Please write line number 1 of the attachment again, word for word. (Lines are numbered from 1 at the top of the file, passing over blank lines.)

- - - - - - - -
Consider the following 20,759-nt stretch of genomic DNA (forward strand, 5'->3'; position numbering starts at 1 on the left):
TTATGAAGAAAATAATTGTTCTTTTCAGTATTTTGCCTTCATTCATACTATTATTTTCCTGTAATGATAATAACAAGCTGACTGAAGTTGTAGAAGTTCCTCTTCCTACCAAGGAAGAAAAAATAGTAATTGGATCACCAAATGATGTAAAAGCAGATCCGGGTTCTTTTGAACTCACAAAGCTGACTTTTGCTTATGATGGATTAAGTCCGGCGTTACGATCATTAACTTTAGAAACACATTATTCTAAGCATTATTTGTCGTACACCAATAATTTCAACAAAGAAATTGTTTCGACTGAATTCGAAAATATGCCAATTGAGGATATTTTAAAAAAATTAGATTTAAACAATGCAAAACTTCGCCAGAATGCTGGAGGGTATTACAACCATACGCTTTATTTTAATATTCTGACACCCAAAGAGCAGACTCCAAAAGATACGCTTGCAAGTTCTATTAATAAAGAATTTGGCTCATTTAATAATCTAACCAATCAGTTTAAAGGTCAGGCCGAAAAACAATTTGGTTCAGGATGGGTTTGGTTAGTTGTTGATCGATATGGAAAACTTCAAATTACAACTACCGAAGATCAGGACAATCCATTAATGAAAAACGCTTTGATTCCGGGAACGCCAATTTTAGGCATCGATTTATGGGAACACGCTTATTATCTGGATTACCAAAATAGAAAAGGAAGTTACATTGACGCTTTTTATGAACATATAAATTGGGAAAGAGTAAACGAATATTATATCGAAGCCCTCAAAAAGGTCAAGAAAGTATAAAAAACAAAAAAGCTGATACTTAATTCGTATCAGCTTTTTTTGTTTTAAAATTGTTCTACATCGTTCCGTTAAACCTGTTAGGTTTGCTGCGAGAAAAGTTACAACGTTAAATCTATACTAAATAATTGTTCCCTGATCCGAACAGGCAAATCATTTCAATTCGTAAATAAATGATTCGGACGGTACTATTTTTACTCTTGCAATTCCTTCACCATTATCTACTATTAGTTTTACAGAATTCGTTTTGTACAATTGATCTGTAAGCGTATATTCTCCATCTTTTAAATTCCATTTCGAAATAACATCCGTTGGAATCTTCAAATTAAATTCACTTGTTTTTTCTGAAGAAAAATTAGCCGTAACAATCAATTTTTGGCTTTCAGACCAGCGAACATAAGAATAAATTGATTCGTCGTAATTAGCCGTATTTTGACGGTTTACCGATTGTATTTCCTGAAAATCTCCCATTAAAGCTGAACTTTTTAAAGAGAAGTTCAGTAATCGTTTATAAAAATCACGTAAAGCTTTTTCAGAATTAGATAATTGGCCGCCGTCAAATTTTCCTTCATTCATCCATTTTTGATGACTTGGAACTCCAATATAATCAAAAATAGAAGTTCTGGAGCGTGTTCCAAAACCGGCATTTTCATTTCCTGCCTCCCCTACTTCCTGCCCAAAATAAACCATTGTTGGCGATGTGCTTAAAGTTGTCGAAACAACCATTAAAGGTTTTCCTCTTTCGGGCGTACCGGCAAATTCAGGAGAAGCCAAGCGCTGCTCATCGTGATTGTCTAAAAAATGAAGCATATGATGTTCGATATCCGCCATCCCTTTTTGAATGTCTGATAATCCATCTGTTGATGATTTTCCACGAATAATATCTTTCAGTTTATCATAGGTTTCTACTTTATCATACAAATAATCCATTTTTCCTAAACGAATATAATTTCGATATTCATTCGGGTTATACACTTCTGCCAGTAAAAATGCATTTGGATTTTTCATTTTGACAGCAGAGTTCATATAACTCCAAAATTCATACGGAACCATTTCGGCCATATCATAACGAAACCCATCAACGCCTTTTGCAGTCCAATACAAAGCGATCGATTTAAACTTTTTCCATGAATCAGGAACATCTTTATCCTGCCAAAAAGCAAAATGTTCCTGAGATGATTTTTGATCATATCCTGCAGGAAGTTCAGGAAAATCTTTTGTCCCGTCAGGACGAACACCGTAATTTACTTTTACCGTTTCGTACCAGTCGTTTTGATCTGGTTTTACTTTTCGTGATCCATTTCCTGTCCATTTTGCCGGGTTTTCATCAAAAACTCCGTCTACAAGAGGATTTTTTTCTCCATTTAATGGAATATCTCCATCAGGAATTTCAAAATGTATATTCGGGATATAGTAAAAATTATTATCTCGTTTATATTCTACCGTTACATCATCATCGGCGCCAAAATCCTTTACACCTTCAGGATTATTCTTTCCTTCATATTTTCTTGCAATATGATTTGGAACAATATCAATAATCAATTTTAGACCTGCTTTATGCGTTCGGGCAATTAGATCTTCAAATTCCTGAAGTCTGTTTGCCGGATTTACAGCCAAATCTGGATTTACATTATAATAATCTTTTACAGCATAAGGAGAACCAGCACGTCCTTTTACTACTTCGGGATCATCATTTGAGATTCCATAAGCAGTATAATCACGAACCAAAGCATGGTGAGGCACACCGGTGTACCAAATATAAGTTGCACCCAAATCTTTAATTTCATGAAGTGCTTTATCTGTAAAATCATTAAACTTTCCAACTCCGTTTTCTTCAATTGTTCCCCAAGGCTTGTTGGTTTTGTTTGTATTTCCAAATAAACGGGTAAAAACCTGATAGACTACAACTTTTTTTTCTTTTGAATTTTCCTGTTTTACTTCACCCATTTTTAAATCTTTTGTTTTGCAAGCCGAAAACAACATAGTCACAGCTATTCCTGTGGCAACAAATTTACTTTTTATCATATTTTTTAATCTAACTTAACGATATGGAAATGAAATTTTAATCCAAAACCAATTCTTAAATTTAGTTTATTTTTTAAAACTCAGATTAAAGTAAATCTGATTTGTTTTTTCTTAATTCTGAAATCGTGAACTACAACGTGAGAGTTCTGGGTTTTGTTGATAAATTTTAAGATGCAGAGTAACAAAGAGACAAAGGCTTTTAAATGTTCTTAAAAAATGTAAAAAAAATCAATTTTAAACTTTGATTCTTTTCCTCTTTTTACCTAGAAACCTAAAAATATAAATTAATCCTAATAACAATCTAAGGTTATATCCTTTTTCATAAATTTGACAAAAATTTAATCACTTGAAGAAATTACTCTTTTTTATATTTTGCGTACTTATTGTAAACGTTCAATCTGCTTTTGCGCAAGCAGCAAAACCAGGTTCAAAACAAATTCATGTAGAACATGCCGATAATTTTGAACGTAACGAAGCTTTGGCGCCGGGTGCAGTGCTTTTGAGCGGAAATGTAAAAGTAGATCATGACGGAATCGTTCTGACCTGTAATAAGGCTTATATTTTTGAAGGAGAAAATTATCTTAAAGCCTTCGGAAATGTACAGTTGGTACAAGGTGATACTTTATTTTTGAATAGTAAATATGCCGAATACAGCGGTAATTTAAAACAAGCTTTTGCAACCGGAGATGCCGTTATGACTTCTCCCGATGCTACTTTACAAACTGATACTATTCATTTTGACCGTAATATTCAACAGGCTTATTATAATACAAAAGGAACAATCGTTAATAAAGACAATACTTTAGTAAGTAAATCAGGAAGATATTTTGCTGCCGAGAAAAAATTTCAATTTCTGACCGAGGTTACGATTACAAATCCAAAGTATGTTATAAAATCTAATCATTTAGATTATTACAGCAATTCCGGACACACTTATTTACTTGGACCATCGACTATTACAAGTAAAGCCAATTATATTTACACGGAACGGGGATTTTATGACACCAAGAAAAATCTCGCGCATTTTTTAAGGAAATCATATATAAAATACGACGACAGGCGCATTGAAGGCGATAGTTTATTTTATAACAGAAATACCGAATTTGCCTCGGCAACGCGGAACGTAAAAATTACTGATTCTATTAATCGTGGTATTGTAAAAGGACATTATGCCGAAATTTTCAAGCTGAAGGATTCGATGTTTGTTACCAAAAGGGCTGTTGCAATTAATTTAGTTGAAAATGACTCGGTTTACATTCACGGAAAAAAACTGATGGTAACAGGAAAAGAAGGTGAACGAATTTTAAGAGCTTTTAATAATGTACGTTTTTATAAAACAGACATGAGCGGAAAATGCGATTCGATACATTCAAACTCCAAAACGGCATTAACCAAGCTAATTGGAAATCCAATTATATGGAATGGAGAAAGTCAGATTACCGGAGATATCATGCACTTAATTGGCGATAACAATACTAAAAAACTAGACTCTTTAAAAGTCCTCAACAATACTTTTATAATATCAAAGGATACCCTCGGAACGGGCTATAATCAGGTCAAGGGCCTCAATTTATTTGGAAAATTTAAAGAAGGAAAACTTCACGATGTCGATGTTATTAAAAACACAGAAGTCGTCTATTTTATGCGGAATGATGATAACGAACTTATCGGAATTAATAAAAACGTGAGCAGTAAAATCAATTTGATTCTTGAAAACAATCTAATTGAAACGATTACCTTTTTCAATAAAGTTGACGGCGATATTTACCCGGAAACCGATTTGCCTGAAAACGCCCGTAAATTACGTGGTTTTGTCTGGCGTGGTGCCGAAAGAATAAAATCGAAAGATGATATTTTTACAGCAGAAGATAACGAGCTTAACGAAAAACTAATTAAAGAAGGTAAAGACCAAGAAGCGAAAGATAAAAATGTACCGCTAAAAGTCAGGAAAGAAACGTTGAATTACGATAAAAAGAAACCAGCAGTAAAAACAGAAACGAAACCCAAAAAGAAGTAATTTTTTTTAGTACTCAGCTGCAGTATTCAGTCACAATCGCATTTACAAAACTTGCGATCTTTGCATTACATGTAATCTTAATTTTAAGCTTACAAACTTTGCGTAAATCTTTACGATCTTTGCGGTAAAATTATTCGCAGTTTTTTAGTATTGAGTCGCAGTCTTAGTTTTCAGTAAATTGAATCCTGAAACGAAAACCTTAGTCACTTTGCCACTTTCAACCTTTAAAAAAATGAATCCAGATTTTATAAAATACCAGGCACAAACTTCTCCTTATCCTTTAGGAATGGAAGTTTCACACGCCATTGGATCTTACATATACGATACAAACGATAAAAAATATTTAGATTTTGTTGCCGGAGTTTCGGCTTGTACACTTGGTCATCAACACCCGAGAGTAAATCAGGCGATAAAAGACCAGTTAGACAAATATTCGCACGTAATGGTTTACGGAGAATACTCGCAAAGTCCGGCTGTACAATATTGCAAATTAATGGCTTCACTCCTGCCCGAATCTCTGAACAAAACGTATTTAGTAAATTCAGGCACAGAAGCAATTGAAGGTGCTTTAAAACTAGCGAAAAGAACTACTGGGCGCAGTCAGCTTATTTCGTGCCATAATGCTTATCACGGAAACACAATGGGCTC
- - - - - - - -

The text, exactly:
Consider the following 20,759-nt stretch of genomic DNA (forward strand, 5'->3'; position numbering starts at 1 on the left):